How to Make Wise Decisions During Conflict

How important is it to teach teenagers about wise decisions we may ask? Extremely. There is no place to hide or shield our teenagers from life. Fortunately we don't need to ship our kids to an island or lock them in their rooms until they turn 35. Instead, helping them learn to make wise decisions is better than a room or an island.

A wise decision or choice is having the ability, through discretion and extensive knowledge, to sensibly discern and judge something before receiving or acting upon it. The “art” of making good choices isn't a temporary solution. Instead, it becomes a skill that will benefit your teen for the rest of their lives. What a precious gift!

Pro vs. Con List

“Pro vs. Con” list is a very simple method that helps create a situation where peace is kept in the midst of negotiation. Having a system like this can also help guard against a major solution roadblock: manipulation. A young teenage boy rolled his eyes in disgust as he listened to his parents get manipulated when they were buying life-insurance. Despite a great sales pitch, a salesman was unable to convince the couple to purchase his policy. “I absolutely don't want to pressure you into a decision,” he proclaimed while walking towards the door. “Please sleep on it tonight, and if you wake up in the morning, let me know what you've decided.”

As this family found out, being manipulated is not a helpful way to make a wise decision. Likewise, when parents put pressure on their teenager during an important choice, it can cause major conflict. To keep arguments from flaring up and to promote harmony, you and your teen can use a “Pro vs. Con” list to help negotiate major decisions. Here is how this simple method works.

First, divide a piece of paper into a “pro” side and then a “con” side. Next, began on the “con” side, and brainstorm why the decision might be a poor choice. Repeat the same process for the pro side—listing any reason why the decision might be a good choice. It's important when brainstorming to keep from evaluating the reasons until you've recorded every idea.

The next step is to evaluate each “pro” and “con” and tease out the more relevant or important ones. The final step is to evaluate the highlighted factors, to determine what seems like the best choice.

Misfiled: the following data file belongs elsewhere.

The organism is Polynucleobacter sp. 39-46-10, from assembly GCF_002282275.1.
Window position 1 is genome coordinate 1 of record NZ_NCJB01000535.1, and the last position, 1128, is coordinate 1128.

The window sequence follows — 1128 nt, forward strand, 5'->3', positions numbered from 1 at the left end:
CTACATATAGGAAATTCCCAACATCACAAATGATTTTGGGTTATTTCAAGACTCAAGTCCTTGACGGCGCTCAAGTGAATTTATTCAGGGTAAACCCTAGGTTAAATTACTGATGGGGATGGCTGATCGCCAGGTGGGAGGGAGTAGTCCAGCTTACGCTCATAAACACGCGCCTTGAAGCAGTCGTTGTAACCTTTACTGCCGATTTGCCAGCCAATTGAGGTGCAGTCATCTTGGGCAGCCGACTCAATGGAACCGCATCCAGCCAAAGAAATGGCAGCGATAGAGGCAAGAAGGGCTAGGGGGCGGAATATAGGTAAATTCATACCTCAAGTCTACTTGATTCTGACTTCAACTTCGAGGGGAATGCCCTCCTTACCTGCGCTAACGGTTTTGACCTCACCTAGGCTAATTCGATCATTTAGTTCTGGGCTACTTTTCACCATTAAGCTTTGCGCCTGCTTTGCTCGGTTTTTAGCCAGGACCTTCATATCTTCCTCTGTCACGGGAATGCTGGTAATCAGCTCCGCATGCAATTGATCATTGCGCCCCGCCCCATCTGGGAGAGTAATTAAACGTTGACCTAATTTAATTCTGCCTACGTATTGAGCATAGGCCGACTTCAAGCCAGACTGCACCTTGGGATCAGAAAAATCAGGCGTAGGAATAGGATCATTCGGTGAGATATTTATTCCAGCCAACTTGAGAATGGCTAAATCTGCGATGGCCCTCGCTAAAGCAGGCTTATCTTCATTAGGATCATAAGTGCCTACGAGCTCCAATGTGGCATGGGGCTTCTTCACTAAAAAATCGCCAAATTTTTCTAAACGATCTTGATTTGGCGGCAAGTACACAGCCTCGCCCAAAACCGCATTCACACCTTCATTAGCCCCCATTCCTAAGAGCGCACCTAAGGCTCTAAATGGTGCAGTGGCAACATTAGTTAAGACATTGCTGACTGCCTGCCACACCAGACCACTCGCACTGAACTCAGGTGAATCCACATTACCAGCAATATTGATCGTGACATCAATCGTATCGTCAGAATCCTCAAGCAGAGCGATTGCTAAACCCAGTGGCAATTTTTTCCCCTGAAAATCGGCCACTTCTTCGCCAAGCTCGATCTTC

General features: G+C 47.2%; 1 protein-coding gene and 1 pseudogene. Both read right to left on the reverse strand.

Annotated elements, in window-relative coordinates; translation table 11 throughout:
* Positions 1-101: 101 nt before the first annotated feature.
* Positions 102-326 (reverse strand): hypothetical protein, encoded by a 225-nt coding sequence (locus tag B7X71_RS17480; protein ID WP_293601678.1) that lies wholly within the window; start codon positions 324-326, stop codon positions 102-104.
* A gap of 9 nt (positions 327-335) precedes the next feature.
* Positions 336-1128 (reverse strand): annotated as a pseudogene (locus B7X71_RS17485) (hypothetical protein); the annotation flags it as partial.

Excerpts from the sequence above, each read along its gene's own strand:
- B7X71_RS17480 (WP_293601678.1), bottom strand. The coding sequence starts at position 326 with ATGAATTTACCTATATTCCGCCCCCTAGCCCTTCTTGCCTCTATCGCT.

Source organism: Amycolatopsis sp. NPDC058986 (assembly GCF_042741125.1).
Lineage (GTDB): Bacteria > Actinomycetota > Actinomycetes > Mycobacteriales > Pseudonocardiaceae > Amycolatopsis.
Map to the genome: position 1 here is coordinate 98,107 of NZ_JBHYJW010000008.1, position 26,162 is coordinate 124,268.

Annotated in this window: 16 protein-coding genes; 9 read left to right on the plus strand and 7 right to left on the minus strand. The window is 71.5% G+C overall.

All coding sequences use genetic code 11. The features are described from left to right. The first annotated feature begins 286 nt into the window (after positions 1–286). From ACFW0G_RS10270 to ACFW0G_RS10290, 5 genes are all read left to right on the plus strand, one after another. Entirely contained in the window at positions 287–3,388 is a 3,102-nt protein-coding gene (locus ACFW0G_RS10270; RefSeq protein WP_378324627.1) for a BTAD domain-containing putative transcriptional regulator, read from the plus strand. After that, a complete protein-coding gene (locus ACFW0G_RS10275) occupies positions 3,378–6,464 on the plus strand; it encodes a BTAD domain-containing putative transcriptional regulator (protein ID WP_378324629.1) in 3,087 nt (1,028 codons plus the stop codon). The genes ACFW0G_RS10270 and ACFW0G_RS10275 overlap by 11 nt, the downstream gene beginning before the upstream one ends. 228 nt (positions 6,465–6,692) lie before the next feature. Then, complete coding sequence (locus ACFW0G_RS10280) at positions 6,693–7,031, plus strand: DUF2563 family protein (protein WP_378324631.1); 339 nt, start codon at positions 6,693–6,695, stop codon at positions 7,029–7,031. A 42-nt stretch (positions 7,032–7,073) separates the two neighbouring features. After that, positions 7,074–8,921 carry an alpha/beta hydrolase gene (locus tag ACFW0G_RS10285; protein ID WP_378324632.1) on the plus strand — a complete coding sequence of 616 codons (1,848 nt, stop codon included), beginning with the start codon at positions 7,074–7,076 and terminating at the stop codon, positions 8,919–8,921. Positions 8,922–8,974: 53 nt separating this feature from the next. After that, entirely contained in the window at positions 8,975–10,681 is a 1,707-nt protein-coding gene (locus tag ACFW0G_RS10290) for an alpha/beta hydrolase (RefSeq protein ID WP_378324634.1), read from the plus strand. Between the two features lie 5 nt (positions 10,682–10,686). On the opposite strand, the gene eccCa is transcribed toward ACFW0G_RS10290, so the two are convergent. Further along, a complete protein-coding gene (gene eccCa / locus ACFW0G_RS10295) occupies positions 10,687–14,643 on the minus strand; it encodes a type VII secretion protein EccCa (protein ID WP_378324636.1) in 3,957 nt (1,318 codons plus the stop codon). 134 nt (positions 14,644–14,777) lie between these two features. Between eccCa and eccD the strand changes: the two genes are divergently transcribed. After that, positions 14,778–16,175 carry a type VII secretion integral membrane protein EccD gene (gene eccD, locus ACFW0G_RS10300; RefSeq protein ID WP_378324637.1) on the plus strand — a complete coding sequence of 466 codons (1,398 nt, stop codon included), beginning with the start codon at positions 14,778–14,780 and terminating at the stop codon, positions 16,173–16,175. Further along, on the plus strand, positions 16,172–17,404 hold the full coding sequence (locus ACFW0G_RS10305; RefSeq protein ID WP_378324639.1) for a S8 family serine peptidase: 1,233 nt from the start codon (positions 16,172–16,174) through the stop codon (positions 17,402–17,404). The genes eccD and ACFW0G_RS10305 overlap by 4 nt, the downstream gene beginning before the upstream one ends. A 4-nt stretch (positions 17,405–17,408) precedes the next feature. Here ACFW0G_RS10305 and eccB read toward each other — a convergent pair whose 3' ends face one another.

Regardless of the final choice, the main issue is that both the parent and teen agree that the decision is the best one. If a choice is not obvious or agreed upon, then continue listing additional pros and cons. You might need to take a break or show the list to a neutral third party for advice. Using the “Pro and Con” list can help each other stay in harmony through a major disagreement.

Fostering Responsibility Through Making Decisions

It’s not necessary to do all the things mentioned above to solve every problem. Judge the severity of the conflict needing to be made. You could use the 0-10 scale, with 10 being a major issue. If a conflict is judged to be a 1-5, then you may not need to use all three steps. But if you assign a 6-10 to a particular issue, then you may need to be more careful. Agree on the number that needs careful attention.

Teenagers need the freedom to start making some of their own choices. This is a process. The moment a child becomes an adolescent, you do not allow them the total freedom to make every decision. Like anything else, they need to earn the right to make decisions. Depending upon the age and maturity level (it will different for every child), a teenager needs to have the opportunity to put into practice all the things that they have been taught. Of course, they will have to earn further responsibility–in terms of making decisions–but they at least need the opportunity to prove that they can make wise decisions.

It’s clear that teenagers need the opportunity to make decisions. As parents, we can help them by—not only giving them chances—but also, holding them accountable for their decision. If the decision turns out to be a poor choice, they need to be held accountable to face the logical and natural consequences that follow. However, agree ahead of time about the potential consequences.

Greg Smalley, PsyD
Website | + posts

Dr. Smalley previously served as the director of Marriage Ministries for The Center for Healthy Relationships. He is the author or co-author of twelve books concerning marriages and families, and currently serves as the executive director of Marriage and Family Formation at Focus on the Family.

Share this post

Share on facebook
Share on google
Share on twitter
Share on linkedin
Share on pinterest
Share on print
Share on email